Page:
Home | News | You Can't Go Home Again

You Can't Go Home Again

By
Font size: Decrease font Enlarge font
You Can't Go Home Again

You got into Canada, but can you get back across the border when it's time to come home?

     The wildlife sanctuary at Creston, the charm of Nelson, skiing at Whistler, a drive on the Selkirk International Loop… our neighbor to the north offers attractions galore sufficient to lure residents of our own northern paradise across the border. But how hard is it to get there in these post-9/11 days and, even more important, how hard is it to get back?
    Identification is the key to crossing over and getting back, but don’t let all those years of writing checks at the grocery store fool you—your driver’s license is not the best form of identification you can have. If you make frequent trips across the border, a US passport is a good idea. At a cost of $85 plus photographs, your passport is preferred proof of your citizenship and residence. An expired passport, by the way, is still useful as documentation.
    So what’s wrong with your driver’s license? Nothing, actually, if all you want to do is show where you live. But where you live is only one part of what border agents are looking for—on both sides. They also want to know your citizenship, and that’s something your driver’s license doesn’t prove.
    If you don’t want the expense of obtaining a passport, or don’t have the time (five to six weeks) it would take to get one, then dig out your birth certificate and take it along with you. You can get into Canada without it, but it’s a little tougher to get back into the States these days if you don’t have it with you. Make sure it’s an original, certified copy (a certified copy will have an embossed stamp you can feel with your fingers) - a photocopy does not suffice.
    If your children are making the trip with you, that birth certificate becomes even more crucial, and if you’re crossing the border with only one parent on the trip, a notarized letter from the absent parent, giving their current contact information as well as permission for the child to accompany you across the border, is a must. The same is true if you’re taking your children’s friends along, as well. This is not so much a security issue as it is a recognition of the degree in which child custody disputes involve a parent trying to sneak over the border.
    Even with a certified copy of your  birth certificate, photo ID will also be required.
    Your trip might stop before it begins if you’ve been convicted of a major crime in the United States, which includes felony charges and DUIs. Those convicted of major crimes are not allowed into Canada without a Minister’s Permit of Criminal Rehabilitation, which cannot be applied for until 60 months after sentencing requirements have been satisfied. Call the nearest Canadian Consulate for more information.  The US Customs Service offers the following “top ten” ways to prevent trouble when trying to re-enter the United States.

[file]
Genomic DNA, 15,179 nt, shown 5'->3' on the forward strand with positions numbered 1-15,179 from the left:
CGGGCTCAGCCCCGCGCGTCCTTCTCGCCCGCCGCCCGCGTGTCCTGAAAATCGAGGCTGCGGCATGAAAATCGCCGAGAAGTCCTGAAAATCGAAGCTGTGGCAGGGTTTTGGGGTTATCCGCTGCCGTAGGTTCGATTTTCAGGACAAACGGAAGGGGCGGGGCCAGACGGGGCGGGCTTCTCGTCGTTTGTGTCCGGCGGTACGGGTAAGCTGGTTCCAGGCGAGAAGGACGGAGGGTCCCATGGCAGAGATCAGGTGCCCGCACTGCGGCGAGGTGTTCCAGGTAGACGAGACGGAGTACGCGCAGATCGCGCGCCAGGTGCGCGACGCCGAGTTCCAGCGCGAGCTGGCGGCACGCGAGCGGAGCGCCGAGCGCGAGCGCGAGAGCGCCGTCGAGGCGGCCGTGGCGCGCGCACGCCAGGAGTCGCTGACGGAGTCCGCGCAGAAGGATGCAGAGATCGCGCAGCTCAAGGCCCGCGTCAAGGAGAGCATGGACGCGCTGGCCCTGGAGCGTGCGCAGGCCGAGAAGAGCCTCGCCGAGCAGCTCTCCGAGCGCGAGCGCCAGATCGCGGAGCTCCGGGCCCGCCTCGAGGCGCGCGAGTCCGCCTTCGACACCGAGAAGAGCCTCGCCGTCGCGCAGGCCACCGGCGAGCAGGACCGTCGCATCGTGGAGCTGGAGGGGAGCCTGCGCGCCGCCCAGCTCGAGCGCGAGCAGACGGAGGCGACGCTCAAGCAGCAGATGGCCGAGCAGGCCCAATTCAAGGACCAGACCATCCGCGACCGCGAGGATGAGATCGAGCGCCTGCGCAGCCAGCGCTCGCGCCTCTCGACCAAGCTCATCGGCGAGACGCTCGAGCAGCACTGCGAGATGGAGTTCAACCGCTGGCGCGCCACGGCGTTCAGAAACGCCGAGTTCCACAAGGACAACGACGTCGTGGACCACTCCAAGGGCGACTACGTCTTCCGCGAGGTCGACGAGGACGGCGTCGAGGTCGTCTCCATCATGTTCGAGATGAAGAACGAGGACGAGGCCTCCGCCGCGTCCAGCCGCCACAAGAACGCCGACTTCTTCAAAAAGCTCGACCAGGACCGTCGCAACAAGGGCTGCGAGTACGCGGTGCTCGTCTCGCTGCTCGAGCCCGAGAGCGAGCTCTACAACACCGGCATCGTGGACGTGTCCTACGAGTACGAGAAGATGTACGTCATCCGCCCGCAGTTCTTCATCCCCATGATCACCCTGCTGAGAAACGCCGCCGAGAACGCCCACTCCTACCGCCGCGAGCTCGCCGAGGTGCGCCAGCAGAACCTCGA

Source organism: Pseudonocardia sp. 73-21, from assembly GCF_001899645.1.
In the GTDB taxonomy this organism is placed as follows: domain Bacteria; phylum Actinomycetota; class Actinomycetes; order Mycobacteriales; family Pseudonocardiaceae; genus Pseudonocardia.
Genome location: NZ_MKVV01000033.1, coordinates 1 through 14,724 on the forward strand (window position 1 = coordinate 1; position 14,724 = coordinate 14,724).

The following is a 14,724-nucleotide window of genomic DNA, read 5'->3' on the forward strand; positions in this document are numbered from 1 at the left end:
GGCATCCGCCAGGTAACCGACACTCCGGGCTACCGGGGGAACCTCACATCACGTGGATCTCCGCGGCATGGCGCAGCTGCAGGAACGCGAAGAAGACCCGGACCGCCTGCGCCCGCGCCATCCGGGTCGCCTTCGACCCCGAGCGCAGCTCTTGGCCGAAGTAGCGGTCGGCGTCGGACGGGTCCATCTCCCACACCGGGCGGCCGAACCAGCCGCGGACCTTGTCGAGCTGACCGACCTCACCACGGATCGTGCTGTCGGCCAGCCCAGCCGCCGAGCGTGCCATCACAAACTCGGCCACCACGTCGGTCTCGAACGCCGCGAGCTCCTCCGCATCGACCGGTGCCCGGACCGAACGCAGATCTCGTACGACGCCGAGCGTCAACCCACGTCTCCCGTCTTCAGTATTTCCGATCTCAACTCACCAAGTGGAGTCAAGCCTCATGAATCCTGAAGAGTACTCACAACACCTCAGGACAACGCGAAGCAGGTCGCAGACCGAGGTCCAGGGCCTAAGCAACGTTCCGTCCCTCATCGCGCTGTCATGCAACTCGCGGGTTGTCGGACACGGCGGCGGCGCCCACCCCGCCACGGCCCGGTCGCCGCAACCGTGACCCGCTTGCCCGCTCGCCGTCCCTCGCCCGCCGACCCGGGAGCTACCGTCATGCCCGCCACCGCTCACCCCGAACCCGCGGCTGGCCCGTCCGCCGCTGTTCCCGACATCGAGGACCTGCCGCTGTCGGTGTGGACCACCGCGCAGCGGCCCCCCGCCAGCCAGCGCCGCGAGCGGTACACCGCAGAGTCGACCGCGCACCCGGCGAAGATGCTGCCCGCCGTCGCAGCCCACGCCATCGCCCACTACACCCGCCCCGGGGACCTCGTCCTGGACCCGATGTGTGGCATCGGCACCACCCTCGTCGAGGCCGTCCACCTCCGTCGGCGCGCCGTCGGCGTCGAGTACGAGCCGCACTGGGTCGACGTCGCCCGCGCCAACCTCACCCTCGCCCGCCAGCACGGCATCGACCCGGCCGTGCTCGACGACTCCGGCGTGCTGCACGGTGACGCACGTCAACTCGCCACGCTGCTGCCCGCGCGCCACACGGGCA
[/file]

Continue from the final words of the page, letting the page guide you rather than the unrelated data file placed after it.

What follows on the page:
1. Don't rely on friends and shopkeepers for advice on what items "will clear Customs"; instead, obtain this information directly from the U.S. Customs Service.
2. Declare "duty-free goods" even if purchased in "duty-free" stores.
3. Do not attempt to bring unauthorized fruits, meats and dairy products into the United States without first checking whether they are permitted.
4. Know the difference between goods for personal use versus commercial use.
5. Know the difference between prohibited merchandise (such as ivory, tortoise shell products, absinthe and counterfeit items) and restricted merchandise.
6. Be aware that many foreign-manufactured medications are not FDA-approved and, consequently, cannot be brought into the U.S. Also, when traveling abroad, bring only the amount of medication you'll need during the trip.
7. Do not attempt to return with Cuban cigars, unless they were purchased in Cuba while on authorized travel.
8. Know the rules governing the $800 exemption on goods brought back from abroad.
9. Understand that Customs officers have the authority to conduct enforcement examinations without a warrant, ranging from a single luggage examination up to, and possibly including, a personal search.
10. Be sure and read "Know Before You Go,” available online at here.
    If you want to return to the US without a hassle, perhaps the most important thing to remember at the border is your manners. Border patrol tend to take their jobs seriously, and you’ll have an easier time of it if you do, too.

Subscribe to comments feed Comments (0 posted)

total: | displaying:

Post your comment

  • Bold
  • Italic
  • Underline
  • Quote

Please enter the code you see in the image:

Captcha
  • Email to a friend Email to a friend
  • Print version Print version
  • Plain text Plain text

Author info

Landon Otis

Tagged as:

travel, Canada, Creston, Nelson, border, Whistler, Selkirk International Loop, passport

Rate this article

0